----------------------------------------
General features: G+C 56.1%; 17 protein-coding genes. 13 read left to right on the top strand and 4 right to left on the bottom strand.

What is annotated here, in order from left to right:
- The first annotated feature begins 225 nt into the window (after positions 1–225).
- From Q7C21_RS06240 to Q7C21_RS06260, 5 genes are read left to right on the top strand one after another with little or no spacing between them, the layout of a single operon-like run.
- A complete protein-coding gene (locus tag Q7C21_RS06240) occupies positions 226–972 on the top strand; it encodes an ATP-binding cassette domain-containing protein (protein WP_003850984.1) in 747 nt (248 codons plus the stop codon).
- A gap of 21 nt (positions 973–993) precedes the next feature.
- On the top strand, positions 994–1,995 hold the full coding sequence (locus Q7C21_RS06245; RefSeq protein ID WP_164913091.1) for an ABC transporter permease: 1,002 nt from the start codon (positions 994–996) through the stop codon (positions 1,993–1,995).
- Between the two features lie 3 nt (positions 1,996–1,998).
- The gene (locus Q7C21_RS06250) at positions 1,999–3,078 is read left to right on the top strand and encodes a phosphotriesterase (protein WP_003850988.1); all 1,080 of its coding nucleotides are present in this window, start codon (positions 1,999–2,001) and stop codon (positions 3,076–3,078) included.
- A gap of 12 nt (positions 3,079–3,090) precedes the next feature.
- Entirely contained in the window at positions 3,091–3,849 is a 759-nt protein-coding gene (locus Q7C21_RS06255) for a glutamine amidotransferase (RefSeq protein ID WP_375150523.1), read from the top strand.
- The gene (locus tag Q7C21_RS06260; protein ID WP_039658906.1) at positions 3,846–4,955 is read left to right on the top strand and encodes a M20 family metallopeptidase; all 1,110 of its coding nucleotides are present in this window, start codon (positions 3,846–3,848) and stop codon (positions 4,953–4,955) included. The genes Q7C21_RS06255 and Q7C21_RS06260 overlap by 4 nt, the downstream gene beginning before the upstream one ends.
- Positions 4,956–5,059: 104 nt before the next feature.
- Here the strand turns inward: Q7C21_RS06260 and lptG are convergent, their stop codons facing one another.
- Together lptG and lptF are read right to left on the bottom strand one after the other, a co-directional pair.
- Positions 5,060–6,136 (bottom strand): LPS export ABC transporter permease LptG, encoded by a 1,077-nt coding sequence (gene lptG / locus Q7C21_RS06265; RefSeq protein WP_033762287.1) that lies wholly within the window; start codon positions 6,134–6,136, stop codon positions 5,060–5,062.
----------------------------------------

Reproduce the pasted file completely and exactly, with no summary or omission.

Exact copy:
General features: G+C 56.1%; 17 protein-coding genes. 13 read left to right on the top strand and 4 right to left on the bottom strand.

What is annotated here, in order from left to right:
- The first annotated feature begins 225 nt into the window (after positions 1–225).
- From Q7C21_RS06240 to Q7C21_RS06260, 5 genes are read left to right on the top strand one after another with little or no spacing between them, the layout of a single operon-like run.
- A complete protein-coding gene (locus tag Q7C21_RS06240) occupies positions 226–972 on the top strand; it encodes an ATP-binding cassette domain-containing protein (protein WP_003850984.1) in 747 nt (248 codons plus the stop codon).
- A gap of 21 nt (positions 973–993) precedes the next feature.
- On the top strand, positions 994–1,995 hold the full coding sequence (locus Q7C21_RS06245; RefSeq protein ID WP_164913091.1) for an ABC transporter permease: 1,002 nt from the start codon (positions 994–996) through the stop codon (positions 1,993–1,995).
- Between the two features lie 3 nt (positions 1,996–1,998).
- The gene (locus Q7C21_RS06250) at positions 1,999–3,078 is read left to right on the top strand and encodes a phosphotriesterase (protein WP_003850988.1); all 1,080 of its coding nucleotides are present in this window, start codon (positions 1,999–2,001) and stop codon (positions 3,076–3,078) included.
- A gap of 12 nt (positions 3,079–3,090) precedes the next feature.
- Entirely contained in the window at positions 3,091–3,849 is a 759-nt protein-coding gene (locus Q7C21_RS06255) for a glutamine amidotransferase (RefSeq protein ID WP_375150523.1), read from the top strand.
- The gene (locus tag Q7C21_RS06260; protein ID WP_039658906.1) at positions 3,846–4,955 is read left to right on the top strand and encodes a M20 family metallopeptidase; all 1,110 of its coding nucleotides are present in this window, start codon (positions 3,846–3,848) and stop codon (positions 4,953–4,955) included. The genes Q7C21_RS06255 and Q7C21_RS06260 overlap by 4 nt, the downstream gene beginning before the upstream one ends.
- Positions 4,956–5,059: 104 nt before the next feature.
- Here the strand turns inward: Q7C21_RS06260 and lptG are convergent, their stop codons facing one another.
- Together lptG and lptF are read right to left on the bottom strand one after the other, a co-directional pair.
- Positions 5,060–6,136 (bottom strand): LPS export ABC transporter permease LptG, encoded by a 1,077-nt coding sequence (gene lptG / locus Q7C21_RS06265; RefSeq protein WP_033762287.1) that lies wholly within the window; start codon positions 6,134–6,136, stop codon positions 5,060–5,062.